Auston Matthews - Toronto Maple Leafs

Matthews finished third in the NHL with a career-high 47 goals, one behind Maurice “Rocket” Richard Trophy co-winners Alex Ovechkin and David Pastrnak, while also topping the Maple Leafs with a career-best 80 points in 70 games (47-33—80). Matthews – who added personal highs and ranked among the top 10 in the League in shots on goal (4th; 290) and power-play goals (t-6th; 12) – also established a career-low with eight penalty minutes, tied for the fewest among the NHL’s top 100 scorers. He did so while sharing second place in the League in takeaways (78) and ranking eighth among NHL forwards in total time on ice (1,467:52), also both personal bests. The 22-year-old Scottsdale, Ariz., native – who captured the Calder Memorial Trophy in 2016-17 – is vying to become the eighth different player to win the Lady Byng Trophy with the Maple Leafs and just the second to do so in the expansion era (since 1967-68), following Alexander Mogilny in 2002-03.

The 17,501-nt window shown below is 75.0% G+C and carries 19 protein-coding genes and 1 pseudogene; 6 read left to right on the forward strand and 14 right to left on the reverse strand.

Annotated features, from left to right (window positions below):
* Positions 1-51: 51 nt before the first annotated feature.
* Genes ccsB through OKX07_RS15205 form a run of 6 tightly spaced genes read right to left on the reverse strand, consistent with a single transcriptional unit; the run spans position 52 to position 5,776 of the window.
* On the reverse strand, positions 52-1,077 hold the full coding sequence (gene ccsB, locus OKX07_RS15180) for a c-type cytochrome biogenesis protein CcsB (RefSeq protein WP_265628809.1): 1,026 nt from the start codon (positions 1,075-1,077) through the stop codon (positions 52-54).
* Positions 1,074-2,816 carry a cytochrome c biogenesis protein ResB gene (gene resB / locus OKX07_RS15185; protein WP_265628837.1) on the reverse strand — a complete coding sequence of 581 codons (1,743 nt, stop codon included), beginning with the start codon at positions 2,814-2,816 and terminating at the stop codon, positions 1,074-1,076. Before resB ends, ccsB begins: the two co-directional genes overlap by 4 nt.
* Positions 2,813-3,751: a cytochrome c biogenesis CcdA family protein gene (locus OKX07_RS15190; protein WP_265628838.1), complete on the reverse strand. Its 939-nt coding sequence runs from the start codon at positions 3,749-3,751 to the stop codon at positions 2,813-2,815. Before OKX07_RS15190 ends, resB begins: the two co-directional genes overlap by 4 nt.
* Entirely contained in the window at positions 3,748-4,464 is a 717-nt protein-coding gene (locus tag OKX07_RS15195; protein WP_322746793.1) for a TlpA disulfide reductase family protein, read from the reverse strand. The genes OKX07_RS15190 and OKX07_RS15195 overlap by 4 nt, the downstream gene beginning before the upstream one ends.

Ryan O’Reilly - St. Louis Blues

O’Reilly led the reigning Stanley Cup champion Blues with 12-49—61 in 71 games to power the team to the highest points percentage in the Western Conference (.662; 42-19-10). He topped the NHL in both face-off wins (880) and face-offs taken (1,556), ranking 10th among qualifying players with a 56.6 face-off winning percentage. O’Reilly received five minor penalties (10 PIM), the sixth time in his 11 NHL seasons he has totaled 10 or fewer penalty minutes, while ranking seventh in the League in takeaways (69) and 10th among NHL forwards in total time on ice (1,460:45). The 29-year-old Clinton, Ont., native – who previously won the Lady Byng Trophy in 2013-14 (w/ COL) – is a finalist for the award for the third straight season, following second-place finishes in both 2018-19 (w/ STL) and 2017-18 (w/ BUF). He is looking to become the fourth player to capture the trophy with the Blues, joining Phil Goyette (1969-70), Brett Hull (1989-90) and Pavol Demitra (1999-2000).